15. "96 Tears" by ? And The Mysterians (1966) Proof that attitude is all you need to make a mark on pop. An organ squeals, a tough guy snarls and, in 1966 and forever, a rock fan reaches to turn it up. It's cheesy, it's weird, and it's irresistible. Perhaps the best cultural nugget ever produced by Flint, Michigan.
14. "Groove Is In The Heart" by Deee-Lite (1990) Some say the group was fashion's answer to the B-52's, but the kitschy glamour of this club smash had plenty of musical craft on its side, and its "we're all one" message made room for a broad queer/straight, black/white constituency. A pop gem from 1990.
13. "The Hustle" by Van McCoy (1975) The disco era needed a soundtrack by which hedonists could get busy on the dance floor, and the lite jazz groove perfectly fit the bill in 1976. Honk once if you love flutes. Honk twice if you've ever gotten busy on the dance floor.
12. "Baby Got Back" by Sir Mix-A-Lot (1994)Discussing the front part of the human body is dangerous business. But celebrate the rear in song, and you get smiles all around. And if you create a two-cheeked video around a amusing set of rump rhymes driven by a righteous beat, you've hit yourself a home run. It was 1992, and Sisqo's "Thong Song" wasn't far behind.
11."You Light Up My Life" by Debby Boone (1977) Schmaltz will always be with us, and from "Earth Angel" to Celine's Titanic song, some of the best radio pop has been pure goo. This ode to Christianity's top dog is sticky as hell. Which is why somewhere this weekend, a couple are slow-dancing to it and weeping.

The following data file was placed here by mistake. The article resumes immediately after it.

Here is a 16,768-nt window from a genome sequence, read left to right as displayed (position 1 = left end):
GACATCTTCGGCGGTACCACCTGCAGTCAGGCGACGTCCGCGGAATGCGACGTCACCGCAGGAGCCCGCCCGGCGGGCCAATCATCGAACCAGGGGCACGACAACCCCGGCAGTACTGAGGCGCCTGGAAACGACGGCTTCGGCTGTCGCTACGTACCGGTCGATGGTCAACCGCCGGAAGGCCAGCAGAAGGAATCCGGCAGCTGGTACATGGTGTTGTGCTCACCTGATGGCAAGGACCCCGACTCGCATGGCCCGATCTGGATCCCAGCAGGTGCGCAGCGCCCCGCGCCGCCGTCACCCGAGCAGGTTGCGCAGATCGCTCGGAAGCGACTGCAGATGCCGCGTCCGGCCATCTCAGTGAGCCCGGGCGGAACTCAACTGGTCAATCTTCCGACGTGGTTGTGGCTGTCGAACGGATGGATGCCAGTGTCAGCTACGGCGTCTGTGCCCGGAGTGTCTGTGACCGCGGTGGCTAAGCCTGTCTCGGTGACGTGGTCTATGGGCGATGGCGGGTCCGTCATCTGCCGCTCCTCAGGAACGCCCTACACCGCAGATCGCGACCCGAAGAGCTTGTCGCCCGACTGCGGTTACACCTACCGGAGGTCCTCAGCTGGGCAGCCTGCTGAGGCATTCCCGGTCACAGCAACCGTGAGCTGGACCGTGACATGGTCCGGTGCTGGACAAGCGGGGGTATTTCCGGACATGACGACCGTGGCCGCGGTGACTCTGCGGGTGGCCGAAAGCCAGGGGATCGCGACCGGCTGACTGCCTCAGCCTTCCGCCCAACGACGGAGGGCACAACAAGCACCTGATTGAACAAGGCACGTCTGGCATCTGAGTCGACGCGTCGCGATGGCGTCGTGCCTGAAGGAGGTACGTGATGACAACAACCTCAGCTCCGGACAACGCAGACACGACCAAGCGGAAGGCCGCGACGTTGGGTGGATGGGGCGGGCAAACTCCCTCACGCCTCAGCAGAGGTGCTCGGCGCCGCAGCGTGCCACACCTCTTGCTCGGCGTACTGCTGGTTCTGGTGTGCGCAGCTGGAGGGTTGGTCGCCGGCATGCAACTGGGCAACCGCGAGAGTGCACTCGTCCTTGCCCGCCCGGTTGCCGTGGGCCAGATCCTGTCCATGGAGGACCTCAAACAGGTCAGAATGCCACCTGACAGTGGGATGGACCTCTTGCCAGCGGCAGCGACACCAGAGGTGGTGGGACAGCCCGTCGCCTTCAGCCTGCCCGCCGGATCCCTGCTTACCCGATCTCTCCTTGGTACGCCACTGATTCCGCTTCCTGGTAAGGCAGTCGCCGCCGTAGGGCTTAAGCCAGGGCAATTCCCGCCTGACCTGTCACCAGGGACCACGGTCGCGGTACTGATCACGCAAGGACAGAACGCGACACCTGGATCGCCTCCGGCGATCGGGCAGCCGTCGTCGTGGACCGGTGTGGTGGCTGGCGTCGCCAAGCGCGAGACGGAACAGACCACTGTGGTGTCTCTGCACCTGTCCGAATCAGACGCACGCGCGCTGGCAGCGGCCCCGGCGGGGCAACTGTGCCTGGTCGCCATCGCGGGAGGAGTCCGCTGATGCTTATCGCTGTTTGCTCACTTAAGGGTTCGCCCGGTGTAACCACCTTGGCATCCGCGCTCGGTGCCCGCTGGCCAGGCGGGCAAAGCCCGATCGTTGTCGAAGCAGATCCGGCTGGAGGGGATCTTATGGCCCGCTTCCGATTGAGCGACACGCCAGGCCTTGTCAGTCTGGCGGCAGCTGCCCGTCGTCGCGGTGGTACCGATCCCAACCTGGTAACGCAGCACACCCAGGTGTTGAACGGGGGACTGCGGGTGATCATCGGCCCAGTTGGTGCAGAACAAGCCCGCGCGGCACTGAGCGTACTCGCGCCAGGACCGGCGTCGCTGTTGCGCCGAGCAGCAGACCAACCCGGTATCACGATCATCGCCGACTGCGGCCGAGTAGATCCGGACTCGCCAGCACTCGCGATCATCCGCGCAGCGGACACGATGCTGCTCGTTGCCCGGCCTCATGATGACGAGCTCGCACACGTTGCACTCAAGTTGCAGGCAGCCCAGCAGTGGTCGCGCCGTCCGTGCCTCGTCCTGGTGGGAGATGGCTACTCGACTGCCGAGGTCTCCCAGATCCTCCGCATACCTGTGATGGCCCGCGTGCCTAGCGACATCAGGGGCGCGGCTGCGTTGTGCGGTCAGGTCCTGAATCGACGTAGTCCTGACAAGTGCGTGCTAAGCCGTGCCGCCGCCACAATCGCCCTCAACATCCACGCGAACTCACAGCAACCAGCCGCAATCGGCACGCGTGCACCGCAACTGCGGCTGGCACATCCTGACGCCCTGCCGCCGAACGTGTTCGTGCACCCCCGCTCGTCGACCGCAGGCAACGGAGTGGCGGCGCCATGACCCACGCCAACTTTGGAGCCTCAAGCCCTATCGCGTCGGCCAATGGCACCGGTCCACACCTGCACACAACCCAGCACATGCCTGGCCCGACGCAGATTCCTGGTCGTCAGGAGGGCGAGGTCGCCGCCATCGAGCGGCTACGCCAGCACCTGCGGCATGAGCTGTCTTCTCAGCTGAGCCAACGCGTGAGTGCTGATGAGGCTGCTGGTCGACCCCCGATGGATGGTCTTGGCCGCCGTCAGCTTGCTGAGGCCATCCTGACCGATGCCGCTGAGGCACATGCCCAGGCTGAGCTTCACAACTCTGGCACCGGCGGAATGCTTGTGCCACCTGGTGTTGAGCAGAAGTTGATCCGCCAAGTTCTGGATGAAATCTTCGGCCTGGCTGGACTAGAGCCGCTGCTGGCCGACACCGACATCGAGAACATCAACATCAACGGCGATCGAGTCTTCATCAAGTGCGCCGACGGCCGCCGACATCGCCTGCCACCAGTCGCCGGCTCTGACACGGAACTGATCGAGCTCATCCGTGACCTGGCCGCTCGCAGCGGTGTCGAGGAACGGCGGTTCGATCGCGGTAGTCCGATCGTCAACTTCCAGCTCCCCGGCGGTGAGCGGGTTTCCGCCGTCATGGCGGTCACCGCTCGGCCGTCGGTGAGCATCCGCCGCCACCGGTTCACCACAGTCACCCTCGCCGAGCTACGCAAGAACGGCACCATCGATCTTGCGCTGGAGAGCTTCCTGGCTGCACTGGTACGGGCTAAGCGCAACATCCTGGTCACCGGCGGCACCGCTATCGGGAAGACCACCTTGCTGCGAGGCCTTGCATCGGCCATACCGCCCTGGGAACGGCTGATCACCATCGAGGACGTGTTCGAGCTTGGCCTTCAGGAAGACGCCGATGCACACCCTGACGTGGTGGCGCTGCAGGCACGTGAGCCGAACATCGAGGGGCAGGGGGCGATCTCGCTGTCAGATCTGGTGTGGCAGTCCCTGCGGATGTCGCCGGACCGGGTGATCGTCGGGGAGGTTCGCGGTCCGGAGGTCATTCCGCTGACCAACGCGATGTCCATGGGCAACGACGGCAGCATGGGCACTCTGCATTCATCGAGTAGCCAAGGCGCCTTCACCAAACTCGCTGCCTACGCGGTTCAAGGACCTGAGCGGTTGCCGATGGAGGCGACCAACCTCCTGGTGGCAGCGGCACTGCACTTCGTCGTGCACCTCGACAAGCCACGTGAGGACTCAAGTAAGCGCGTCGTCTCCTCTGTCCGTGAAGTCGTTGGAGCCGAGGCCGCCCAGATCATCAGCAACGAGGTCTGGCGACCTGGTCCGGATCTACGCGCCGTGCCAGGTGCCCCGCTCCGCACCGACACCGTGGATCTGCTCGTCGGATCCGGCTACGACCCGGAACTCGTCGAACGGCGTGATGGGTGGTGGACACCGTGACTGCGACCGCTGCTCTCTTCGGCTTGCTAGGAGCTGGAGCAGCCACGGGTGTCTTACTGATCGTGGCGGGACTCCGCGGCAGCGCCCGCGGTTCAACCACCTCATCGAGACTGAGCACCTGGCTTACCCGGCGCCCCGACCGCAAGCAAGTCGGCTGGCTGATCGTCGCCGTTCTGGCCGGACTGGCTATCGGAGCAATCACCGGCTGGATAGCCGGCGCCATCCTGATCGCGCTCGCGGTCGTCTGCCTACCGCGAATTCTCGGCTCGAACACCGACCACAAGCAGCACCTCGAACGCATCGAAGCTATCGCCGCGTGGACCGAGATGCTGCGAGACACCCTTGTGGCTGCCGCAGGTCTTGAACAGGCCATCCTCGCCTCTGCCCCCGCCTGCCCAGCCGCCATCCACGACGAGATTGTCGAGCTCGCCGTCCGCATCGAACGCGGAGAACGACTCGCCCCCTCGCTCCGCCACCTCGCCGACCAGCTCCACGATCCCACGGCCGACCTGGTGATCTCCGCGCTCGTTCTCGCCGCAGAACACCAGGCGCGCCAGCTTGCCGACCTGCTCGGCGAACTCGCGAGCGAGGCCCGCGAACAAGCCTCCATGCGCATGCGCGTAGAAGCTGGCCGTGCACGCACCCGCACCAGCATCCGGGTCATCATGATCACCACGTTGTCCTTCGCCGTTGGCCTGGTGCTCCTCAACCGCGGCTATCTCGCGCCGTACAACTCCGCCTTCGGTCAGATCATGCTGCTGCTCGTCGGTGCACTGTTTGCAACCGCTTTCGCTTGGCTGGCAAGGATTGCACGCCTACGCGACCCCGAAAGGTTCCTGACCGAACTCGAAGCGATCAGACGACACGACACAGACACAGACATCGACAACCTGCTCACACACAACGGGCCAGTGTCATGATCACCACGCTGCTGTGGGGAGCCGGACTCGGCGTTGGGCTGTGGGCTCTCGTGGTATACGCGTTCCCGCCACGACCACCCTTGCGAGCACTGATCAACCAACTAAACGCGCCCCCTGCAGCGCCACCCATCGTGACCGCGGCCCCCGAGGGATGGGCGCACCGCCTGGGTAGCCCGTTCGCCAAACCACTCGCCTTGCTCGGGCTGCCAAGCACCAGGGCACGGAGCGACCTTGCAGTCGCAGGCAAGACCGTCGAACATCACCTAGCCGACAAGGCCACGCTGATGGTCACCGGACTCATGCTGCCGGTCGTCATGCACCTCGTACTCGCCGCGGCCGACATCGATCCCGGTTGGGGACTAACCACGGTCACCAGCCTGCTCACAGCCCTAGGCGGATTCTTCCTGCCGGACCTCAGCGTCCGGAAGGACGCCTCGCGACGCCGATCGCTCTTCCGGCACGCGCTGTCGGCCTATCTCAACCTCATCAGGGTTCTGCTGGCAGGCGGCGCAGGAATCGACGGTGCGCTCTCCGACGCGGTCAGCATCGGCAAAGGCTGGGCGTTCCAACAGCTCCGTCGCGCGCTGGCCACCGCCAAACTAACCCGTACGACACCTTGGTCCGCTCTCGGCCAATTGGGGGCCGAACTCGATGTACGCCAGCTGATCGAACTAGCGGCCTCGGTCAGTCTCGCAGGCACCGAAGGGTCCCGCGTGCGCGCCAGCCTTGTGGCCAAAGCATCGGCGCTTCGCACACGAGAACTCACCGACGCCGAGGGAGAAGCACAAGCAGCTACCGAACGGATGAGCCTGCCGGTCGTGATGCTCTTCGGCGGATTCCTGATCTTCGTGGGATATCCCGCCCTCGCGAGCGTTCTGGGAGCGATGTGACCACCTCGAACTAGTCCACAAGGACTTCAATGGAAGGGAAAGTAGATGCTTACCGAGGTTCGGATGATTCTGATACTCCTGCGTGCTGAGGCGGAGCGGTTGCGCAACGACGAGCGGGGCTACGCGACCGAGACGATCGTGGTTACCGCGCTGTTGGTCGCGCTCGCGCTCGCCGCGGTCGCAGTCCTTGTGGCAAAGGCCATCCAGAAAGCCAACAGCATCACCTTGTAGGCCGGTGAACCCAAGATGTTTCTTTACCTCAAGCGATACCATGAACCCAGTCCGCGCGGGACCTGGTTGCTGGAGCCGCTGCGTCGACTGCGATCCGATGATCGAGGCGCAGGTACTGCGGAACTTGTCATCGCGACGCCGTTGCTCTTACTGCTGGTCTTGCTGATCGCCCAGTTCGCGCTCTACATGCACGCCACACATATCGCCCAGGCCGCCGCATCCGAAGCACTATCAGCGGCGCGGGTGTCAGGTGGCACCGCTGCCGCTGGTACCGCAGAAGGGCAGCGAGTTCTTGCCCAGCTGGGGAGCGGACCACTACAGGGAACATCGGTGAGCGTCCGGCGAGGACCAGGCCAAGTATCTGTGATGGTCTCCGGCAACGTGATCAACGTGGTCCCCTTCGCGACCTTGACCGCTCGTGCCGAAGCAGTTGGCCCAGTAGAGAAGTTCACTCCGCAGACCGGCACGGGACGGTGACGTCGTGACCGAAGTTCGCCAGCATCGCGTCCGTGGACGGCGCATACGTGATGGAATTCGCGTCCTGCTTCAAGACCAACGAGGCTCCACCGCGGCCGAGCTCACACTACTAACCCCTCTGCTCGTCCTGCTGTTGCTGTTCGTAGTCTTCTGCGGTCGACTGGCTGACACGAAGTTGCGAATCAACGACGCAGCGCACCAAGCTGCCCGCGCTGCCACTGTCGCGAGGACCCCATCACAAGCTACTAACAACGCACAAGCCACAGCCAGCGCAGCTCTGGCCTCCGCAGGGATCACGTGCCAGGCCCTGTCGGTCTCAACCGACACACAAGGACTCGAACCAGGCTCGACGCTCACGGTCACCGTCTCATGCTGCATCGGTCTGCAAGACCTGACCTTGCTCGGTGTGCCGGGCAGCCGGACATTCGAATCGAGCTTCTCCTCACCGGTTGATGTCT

10."99 Luftballoons" by Nena (1984) German singer Gabriele “Nena” Kerner recorded “99 Luftballons” as a protest against nuclear war. The canny electronic arrangement and singsong melody obscured its serious message and it became a worldwide hit in 1984. She has continued to sing and even hosted a German variety show called Metro.
9."Rico Suave" by Gerardo (1991) Ecuador-born rapper Gerardo performed in Spanglish, a mixture of Spanish and English, but everyone understood the smooth delivery of “Rico Suave.” He scored no more hits after that 1991 No. 7, so Gerardo became a record executive.
8. "Take On Me" by A-Ha (1985) In 1985, with synth pop at its peak, “Take On Me” became one of the genre’s most memorable successes. The song went to No. 1 on an insidious hook and a video that deftly merged animation and live action. America forgot about the Norwegian trio, but a-ha continue to enjoy international success.